There was a time, for example, when "Where's the beef?" was a popular commercial catch–phrase that was frequently used as an allusion. In 2010, however, the reference is probably unfamiliar to nearly anyone under the age of 30.
In 1963, when Martin Luther King gave his famous "I Have a Dream" speech, he began by saying "Five score years ago ..." and most listeners immediately understood the allusion to Abraham Lincoln's Gettysburg Address a century earlier.
When I was in junior high, my civics teacher required everyone in the class to memorize and recite the Gettysburg Address — consequently, my classmates and I would have understood King's allusion. But I don't know if teachers require their students to memorize that speech these days. Beyond a cursory study of the Gettysburg Address in their history books, most, if not all, modern young people might not get it.
Likewise, since the Watergate scandal, just about every scandal that has come along has been given the suffix "–gate." I guess most people still get that reference. Watergate remains the most notorious scandal in recent memory, having brought down a president. But I can remember, in the days when the Watergate scandal was just becoming known to the American public, that it was referred to as "another Teapot Dome," which was an allusion to a political scandal from half a century earlier. I wonder if anyone — other than history majors — would get that today.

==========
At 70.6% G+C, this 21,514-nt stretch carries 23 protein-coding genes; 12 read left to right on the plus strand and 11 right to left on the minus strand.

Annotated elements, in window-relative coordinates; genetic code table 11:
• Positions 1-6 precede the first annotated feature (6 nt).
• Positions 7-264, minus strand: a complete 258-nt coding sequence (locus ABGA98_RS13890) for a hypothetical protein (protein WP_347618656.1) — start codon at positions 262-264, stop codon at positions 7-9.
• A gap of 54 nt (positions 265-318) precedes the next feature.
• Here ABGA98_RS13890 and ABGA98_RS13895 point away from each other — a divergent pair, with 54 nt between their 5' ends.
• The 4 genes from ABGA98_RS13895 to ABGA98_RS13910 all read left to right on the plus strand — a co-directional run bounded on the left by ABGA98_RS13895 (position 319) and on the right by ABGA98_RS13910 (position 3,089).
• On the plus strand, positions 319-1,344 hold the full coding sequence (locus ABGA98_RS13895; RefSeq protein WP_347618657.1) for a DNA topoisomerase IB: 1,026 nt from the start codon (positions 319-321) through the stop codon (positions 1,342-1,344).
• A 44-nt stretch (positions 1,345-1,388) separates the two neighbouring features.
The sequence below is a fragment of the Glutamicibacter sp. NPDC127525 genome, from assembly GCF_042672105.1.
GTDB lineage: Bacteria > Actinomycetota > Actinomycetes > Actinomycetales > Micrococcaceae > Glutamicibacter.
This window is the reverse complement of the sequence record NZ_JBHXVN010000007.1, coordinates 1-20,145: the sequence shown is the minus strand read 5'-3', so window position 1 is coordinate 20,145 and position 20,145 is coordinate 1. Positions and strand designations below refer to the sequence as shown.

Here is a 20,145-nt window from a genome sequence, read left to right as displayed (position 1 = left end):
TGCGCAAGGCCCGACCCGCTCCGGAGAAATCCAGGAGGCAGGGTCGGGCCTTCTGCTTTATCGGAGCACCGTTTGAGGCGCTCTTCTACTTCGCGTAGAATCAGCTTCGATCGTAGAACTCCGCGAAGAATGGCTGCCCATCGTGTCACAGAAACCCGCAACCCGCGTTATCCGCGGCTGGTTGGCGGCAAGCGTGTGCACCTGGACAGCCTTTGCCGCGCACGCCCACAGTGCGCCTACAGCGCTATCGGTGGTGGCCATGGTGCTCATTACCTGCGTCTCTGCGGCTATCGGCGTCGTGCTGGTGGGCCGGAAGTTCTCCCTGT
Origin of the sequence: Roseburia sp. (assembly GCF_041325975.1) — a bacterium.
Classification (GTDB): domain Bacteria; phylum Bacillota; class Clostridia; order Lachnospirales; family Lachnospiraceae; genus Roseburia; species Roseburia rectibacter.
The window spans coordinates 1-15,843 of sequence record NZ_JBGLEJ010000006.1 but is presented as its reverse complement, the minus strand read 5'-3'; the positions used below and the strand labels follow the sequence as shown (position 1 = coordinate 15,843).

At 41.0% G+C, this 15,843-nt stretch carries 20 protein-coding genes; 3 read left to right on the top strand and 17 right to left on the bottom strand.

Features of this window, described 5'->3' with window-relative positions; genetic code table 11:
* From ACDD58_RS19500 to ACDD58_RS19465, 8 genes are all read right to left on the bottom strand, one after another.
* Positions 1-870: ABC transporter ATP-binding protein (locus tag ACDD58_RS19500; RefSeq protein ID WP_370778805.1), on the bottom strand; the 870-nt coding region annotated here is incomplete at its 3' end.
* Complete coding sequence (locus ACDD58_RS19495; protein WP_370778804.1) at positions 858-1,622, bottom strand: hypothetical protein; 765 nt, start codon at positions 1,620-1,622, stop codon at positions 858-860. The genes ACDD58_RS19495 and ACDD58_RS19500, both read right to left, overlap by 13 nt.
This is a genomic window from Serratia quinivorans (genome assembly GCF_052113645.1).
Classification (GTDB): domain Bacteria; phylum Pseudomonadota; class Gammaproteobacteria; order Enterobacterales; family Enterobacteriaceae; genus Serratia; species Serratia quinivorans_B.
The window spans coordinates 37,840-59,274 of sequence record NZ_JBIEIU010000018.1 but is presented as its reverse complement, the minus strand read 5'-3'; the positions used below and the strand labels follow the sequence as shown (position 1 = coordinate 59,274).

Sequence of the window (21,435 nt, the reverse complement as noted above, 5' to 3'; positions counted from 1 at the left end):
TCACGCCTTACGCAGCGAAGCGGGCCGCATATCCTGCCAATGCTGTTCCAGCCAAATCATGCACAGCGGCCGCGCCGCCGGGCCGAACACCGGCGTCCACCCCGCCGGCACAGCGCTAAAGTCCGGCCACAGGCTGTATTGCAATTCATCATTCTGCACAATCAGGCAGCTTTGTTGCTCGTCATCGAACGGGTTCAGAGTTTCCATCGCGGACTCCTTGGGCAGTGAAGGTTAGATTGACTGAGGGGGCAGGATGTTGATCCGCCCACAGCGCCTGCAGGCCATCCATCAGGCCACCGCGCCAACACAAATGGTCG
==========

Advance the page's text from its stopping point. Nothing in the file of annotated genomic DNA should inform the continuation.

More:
Allusion, as Mr. McIntyre wrote, can enhance the reader's experience — but it won't work if the reader doesn't know what you're talking about.
Well, congratulations to Duke. I guess no allusion could enhance the experience of seeing last night's game — even if the ending wasn't as dramatic as the one in "Hoosiers."
Butler didn't do it, but the Bulldogs weren't losers. They did everything but win the game.